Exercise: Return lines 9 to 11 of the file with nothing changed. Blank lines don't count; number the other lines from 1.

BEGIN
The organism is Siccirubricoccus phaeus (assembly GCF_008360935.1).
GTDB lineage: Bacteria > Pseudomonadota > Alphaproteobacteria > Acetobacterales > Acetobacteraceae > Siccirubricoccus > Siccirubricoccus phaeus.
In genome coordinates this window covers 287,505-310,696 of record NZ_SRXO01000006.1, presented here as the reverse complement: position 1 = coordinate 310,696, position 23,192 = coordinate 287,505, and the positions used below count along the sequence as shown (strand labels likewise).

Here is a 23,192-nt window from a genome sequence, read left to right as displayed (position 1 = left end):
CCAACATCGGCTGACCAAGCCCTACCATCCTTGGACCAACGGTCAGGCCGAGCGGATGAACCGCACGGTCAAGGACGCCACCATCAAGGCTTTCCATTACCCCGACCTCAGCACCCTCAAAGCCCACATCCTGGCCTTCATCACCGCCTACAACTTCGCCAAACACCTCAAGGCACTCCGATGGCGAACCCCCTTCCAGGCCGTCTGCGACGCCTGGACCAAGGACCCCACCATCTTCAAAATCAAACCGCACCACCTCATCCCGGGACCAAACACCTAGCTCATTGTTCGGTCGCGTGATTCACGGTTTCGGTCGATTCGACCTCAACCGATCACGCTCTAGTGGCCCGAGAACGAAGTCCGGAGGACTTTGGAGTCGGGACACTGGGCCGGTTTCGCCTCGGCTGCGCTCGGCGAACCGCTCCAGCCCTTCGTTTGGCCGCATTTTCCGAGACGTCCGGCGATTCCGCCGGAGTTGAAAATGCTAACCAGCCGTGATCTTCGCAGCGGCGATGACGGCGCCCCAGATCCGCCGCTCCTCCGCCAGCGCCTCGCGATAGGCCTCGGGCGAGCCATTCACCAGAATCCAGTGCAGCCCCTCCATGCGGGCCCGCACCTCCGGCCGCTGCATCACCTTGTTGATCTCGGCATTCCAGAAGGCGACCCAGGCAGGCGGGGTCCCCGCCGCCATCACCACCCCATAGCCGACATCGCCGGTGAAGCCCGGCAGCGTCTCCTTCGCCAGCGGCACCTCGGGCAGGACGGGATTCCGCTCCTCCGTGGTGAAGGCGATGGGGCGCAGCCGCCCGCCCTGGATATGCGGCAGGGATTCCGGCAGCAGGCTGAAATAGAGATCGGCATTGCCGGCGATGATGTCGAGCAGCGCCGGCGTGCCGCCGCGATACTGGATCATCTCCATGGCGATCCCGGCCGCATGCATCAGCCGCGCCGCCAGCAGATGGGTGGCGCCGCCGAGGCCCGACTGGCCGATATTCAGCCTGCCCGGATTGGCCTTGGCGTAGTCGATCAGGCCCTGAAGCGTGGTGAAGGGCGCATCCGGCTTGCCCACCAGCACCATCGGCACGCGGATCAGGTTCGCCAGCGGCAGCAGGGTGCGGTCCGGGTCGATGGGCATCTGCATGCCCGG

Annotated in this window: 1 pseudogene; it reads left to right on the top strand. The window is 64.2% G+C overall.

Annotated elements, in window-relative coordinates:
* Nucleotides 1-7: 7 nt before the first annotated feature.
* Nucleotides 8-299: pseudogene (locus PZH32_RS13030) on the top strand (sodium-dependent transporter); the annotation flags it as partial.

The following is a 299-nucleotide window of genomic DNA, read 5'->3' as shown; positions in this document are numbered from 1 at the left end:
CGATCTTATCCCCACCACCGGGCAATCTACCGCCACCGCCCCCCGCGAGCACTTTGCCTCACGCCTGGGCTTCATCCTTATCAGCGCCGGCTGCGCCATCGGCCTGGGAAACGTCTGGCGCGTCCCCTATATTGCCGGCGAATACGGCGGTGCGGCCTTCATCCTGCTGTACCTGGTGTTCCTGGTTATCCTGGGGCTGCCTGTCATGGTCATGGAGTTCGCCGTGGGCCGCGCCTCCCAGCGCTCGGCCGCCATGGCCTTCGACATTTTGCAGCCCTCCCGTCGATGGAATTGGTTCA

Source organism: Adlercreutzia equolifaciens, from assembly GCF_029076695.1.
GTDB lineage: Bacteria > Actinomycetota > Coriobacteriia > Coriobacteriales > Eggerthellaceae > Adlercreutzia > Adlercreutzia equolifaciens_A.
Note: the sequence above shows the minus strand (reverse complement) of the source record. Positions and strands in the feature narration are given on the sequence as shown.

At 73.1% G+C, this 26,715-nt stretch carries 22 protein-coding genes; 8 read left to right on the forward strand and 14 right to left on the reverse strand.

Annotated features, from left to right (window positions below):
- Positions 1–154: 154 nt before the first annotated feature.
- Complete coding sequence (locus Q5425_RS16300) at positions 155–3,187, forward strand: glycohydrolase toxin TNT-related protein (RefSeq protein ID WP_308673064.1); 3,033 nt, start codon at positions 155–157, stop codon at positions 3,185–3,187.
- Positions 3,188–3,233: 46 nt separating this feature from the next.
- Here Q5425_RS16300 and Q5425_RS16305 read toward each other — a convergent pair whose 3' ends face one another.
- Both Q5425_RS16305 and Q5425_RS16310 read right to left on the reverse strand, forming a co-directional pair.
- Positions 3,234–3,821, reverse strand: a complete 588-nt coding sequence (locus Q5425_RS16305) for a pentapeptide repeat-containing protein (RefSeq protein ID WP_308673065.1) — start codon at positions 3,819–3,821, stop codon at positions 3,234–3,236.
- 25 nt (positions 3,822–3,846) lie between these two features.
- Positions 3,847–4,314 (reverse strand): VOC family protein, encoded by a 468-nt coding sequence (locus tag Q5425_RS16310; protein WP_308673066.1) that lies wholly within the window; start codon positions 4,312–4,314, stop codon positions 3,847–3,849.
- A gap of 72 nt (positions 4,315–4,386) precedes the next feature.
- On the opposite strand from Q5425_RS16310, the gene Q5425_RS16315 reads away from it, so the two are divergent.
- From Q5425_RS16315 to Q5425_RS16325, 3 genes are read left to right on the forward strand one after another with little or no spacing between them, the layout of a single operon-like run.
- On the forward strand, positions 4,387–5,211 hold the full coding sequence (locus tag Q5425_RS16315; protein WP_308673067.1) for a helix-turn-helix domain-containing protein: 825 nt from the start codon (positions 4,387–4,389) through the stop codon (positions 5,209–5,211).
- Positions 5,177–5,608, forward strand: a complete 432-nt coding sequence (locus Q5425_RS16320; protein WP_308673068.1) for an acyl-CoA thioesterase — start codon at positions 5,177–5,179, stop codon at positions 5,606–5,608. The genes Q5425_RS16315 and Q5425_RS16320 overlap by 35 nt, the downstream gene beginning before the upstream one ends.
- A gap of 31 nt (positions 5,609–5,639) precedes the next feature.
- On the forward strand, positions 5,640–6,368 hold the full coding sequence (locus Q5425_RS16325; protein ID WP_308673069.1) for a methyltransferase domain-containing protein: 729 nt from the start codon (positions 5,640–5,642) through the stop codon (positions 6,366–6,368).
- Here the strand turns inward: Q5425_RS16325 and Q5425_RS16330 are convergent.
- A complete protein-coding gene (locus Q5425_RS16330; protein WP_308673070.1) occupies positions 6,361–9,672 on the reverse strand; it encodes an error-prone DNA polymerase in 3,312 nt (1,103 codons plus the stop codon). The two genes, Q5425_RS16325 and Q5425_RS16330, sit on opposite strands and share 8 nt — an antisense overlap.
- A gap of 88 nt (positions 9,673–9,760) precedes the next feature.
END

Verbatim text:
* Nucleotides 8-299: pseudogene (locus PZH32_RS13030) on the top strand (sodium-dependent transporter); the annotation flags it as partial.

The following is a 299-nucleotide window of genomic DNA, read 5'->3' as shown; positions in this document are numbered from 1 at the left end:
CGATCTTATCCCCACCACCGGGCAATCTACCGCCACCGCCCCCCGCGAGCACTTTGCCTCACGCCTGGGCTTCATCCTTATCAGCGCCGGCTGCGCCATCGGCCTGGGAAACGTCTGGCGCGTCCCCTATATTGCCGGCGAATACGGCGGTGCGGCCTTCATCCTGCTGTACCTGGTGTTCCTGGTTATCCTGGGGCTGCCTGTCATGGTCATGGAGTTCGCCGTGGGCCGCGCCTCCCAGCGCTCGGCCGCCATGGCCTTCGACATTTTGCAGCCCTCCCGTCGATGGAATTGGTTCA